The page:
by Charles A. Richardson
Your answer about the order of intensity in a workout was very interesting. While these workouts [which begin with aerobic endurance, proceed to increasingly anaerobic efforts, and end with sprints–see article “Endurance Workout: Slow to Fast or Fast to Slow?”] have increased my strength and endurance, I am, as you suggest, starting to take more time to recover, and I am experiencing some muscle soreness.
Had I not been attempting to apply your training principles, I would have ignored this and put it in the “no pain, no gain” category, but I no longer subscribe to that theory. I have learned, from you, that continued muscle soreness is not a good measure of effort (or a measure of good effort), but rather a good indication of bad training. But because the training plan I described was increasing my strength, I was seduced by that into thinking it was a good long-term training regimen.
[When we take up a new activity, we make considerable progress with relatively little effort. It even matters little what the quality of training is–we get better just because we learn the new way of moving. As we advance in this new activity, the tolerance for nonsense diminishes. In technical sports we eventually arrive at techniques that cannot be learned well by just any method–only by the right method. In sports that stress conditioning we reach beginner’s performance levels just because we show up for a workout, but to move beyond that we have to work harder or smarter. Eventually, working any harder becomes counterproductive and to reach our full potential we have to work smarter. But, as Charles Richardson points out, it is better to work smart from the beginning.–T. K.]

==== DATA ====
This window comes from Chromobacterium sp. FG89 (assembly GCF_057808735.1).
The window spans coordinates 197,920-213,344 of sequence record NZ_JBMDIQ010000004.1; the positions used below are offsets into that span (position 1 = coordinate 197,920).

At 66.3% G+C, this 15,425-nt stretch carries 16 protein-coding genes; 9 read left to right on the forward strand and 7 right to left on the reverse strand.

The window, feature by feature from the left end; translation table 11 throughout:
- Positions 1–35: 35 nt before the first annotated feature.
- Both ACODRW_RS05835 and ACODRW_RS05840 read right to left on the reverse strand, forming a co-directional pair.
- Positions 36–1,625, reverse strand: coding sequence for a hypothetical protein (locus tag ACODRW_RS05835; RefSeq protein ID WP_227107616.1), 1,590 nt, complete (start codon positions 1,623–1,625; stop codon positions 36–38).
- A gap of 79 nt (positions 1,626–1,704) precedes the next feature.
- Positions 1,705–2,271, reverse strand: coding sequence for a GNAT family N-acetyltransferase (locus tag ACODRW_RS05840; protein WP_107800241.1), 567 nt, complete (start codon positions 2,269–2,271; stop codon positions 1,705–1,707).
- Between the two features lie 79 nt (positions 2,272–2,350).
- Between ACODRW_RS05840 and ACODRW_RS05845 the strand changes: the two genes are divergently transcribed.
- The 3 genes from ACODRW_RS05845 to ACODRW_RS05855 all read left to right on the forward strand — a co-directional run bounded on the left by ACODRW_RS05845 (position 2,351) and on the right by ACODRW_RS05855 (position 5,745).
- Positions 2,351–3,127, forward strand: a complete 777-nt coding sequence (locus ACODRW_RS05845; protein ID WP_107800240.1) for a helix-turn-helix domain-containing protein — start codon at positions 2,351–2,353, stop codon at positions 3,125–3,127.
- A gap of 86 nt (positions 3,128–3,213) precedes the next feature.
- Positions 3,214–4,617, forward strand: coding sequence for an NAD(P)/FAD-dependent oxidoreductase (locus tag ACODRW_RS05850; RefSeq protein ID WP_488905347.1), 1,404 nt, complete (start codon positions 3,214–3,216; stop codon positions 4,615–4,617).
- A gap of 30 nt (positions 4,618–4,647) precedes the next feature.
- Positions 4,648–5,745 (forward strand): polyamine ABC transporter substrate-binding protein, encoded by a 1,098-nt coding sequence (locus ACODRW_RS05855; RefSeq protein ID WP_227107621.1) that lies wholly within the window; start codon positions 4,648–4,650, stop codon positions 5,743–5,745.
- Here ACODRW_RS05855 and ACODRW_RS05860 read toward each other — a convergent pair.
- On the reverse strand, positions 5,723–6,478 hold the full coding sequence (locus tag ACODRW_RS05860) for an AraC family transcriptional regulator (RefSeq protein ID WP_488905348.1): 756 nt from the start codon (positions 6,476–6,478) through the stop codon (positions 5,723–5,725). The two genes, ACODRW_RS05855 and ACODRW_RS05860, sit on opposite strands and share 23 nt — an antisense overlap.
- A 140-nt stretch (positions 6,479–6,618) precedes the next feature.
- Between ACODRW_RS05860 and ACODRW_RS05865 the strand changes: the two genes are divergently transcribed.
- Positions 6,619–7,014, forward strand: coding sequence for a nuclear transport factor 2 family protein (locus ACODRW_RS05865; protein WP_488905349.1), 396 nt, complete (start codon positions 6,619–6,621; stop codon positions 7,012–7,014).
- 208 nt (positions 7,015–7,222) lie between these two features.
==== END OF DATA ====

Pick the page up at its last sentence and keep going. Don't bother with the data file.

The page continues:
As we both know, this is what causes so many bad training principles to get established. The positive effects are overemphasized, and the negative effects are ignored. It’s not that bad training produces no results, usually, but it produces less positive results than are possible with more intelligent training. And athletes’ negative responses to the pain caused by the damage are often dismissed as an indication of lack of desire or dedication.
I’ve also been of the opinion for a long time that bad training practices simply weed out those athletes whose pain threshold or joint strength can’t handle the effects of bad training but who might, with the proper training methods, excel.
Given how widespread ignorance of good training principles is, it’s clear to me that very often the ones who rise to the top are uniquely able to handle the stresses of bad training and possess joints, muscles, and energy production systems that are more impervious to that ignorance. I was unlucky enough to have both bad training as a young athlete and a body that couldn’t handle that kind of stress very well, so I’ve made it into my 50s having never reached what I thought of as my potential as an athlete, and with a fair amount of damage that limits what I can do. But I am inspired by what the application of good training, good nutrition, and a much more patient and positive attitude can do to repair the damage and expand my range of athletic possibilities along with my range of movement. For much of that, I have your writings to thank.